IOC gives back­ing to Tokyo’s war­ring fac­tions

Kuwait Times - - SPORTS -

The In­ter­na­tional Olympic Com­mit­tee (IOC) yes­ter­day pre­dicted that bick­er­ing 2020 Tokyo Games or­gan­is­ers will come to­gether to pro­duce a work­able bud­get as costs threaten to spi­ral out of con­trol.

IOC vice pres­i­dent John Coates, who heads the co­or­di­na­tion com­mis­sion for the Tokyo Olympics, in­sisted Tokyo gov­er­nor Yuriko Koike and lo­cal or­gan­is­ing com­mit­tee head Yoshiro Mori could find com­mon ground de­spite clash­ing over pro­posed venue changes.

“Yes, I’m con­fi­dent that gov­er­nor Koike and pres­i­dent Mori and the two or­gan­i­sa­tions that they lead can work to­gether,” Coates told a news con­fer­ence af­ter con­clud­ing a two-day visit to Tokyo.

“They wouldn’t have par­tic­i­pated in the four-party po­lit­i­cal work­ing group could they not.”

Koike and IOC pres­i­dent Thomas Bach last month agreed to hold dis­cus­sions in­volv­ing the IOC, lo­cal or­gan­is­ers, the Tokyo metropoli­tan gov­ern­ment and the Ja­panese cen­tral gov­ern­ment to ex­plore ways to save money.

Warn­ings that bal­loon­ing costs could hit a stag­ger­ing $30 bil­lion-four times the ini­tial es­ti­mate, and al­most triple that of the 2012 London Olympics-have cast a shadow over Tokyo’s prepa­ra­tions.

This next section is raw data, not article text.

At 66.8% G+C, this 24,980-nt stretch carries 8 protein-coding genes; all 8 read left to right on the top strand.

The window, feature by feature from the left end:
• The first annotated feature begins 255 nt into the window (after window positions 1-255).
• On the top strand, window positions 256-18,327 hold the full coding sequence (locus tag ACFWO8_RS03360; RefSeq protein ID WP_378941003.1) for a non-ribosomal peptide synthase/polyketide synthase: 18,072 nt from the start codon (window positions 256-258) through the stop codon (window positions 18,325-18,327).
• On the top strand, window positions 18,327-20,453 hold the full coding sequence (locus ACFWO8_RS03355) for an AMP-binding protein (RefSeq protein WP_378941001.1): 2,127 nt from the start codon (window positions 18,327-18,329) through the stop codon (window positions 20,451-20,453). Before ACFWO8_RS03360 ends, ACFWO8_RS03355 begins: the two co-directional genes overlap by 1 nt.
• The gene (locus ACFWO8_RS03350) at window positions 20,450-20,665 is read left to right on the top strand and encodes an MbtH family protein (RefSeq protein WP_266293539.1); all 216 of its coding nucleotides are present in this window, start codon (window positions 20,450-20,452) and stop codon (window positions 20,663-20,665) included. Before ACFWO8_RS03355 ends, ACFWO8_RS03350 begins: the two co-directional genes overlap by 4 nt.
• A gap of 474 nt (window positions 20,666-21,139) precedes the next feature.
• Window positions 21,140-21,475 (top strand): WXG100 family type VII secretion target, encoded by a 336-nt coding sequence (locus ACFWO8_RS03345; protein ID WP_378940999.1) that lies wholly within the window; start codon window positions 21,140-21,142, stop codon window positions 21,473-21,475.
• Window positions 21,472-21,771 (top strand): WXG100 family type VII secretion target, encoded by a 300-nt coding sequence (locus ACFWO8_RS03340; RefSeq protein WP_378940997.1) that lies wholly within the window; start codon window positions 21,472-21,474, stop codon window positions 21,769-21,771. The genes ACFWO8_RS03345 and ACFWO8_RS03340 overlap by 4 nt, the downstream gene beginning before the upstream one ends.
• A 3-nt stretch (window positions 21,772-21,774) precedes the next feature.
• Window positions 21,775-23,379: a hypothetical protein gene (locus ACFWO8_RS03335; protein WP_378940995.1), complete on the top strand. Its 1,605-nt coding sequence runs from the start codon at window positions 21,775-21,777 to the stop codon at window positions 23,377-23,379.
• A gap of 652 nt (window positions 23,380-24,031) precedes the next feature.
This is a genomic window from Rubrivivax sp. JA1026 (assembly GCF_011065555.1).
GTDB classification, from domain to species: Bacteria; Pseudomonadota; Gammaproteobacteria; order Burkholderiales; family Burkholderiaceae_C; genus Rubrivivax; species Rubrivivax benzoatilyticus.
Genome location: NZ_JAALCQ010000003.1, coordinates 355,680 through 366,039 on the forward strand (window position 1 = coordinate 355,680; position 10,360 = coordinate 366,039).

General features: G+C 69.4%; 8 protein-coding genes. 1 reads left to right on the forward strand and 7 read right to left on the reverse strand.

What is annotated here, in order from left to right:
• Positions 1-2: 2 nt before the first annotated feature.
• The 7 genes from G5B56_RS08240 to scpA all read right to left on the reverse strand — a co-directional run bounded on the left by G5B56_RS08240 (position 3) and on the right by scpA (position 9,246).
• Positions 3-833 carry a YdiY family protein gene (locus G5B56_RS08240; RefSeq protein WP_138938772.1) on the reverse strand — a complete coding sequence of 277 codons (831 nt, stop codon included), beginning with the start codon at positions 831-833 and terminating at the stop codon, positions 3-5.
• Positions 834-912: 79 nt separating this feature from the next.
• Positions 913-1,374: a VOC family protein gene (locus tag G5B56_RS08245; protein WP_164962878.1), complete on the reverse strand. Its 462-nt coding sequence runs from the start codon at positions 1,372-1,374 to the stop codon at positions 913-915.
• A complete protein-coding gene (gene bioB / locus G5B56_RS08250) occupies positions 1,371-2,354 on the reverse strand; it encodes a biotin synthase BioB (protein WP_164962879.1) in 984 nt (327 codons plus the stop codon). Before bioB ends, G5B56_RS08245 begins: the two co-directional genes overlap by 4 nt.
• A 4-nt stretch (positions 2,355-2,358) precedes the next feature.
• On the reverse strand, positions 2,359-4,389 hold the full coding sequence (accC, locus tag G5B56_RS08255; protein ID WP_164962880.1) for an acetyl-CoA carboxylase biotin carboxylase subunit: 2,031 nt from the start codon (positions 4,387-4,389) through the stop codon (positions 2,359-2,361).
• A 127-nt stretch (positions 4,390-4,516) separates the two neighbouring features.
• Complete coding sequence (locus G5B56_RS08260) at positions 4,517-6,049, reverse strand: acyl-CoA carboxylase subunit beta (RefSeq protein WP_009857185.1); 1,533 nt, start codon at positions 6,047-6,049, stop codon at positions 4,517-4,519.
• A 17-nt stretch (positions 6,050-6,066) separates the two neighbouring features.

But a pledge this week by Ja­panese or­gan­is­ers to put an $18 bil­lion cap on the over­all costs did not go far enough, ac­cord­ing to Coates. “The IOC are not in a po­si­tion yet to ac­cept a bud­get of $20 bil­lion,” he said. “This was a ceil­ing bud­get, a con­sol­i­dated bud­get. The IOC just isn’t go­ing to sign off on a bud­get which we think ex­ceeds the cost of the bud­get the Games can be staged for.”

SNOW­BALLING COSTS

Coates warned that Tokyo’s snow­balling costs could scare off po­ten­tial host cities con­sid­er­ing bids for fu­ture Olympics.

“(Ac­cept­ing such a bud­get) would be giv­ing the wrong im­pres­sion,” he said. “It would also not help us in terms of other can­di­date cities prospec­tively so there is still work to be done. “It’s clear we all have a com­mon ob­jec­tive of sav­ing costs.” Koike ear­lier this week dropped a pro­posal to move the 2020 Olympic ca­noe­ing venue out­side Tokyo, promis­ing in­stead to cut con­struc­tion costs on that and an­other fa­cil­ity.

Her pro­posal would have taken the event 400 kilo­me­tres (250 miles) north of Tokyo to Miyagi pre­fec­ture, one of the ar­eas hard­est hit by Ja­pan’s 2011 tsunami dis­as­ter.

The idea was shot down by Mori and Tokyo 2020 or­gan­is­ers, who ar­gued that such a move was im­prac­ti­cal and could even in­crease costs.

Asked about her ap­par­ent climb-down, Koike gave a cryp­tic rea­son for es­ca­lat­ing costs. “Look, in the end the tax­payer will end up foot­ing the bill and I have a re­spon­si­bil­ity to them,” she said. “There are lots of black-headed mice in­volved here,” she added, in a veiled ref­er­ence to the fail­ure to curb costs.

Koike also said Tokyo will build a new aquatic cen­tre with 15,000 seats cost­ing less than the orig­i­nal plan for a 20,000-seat arena. How­ever, a de­ci­sion on whether to build a new vol­ley­ball venue in Tokyo or use an ex­ist­ing one in Yoko­hama, south of the cap­i­tal, was post­poned un­til later this month.

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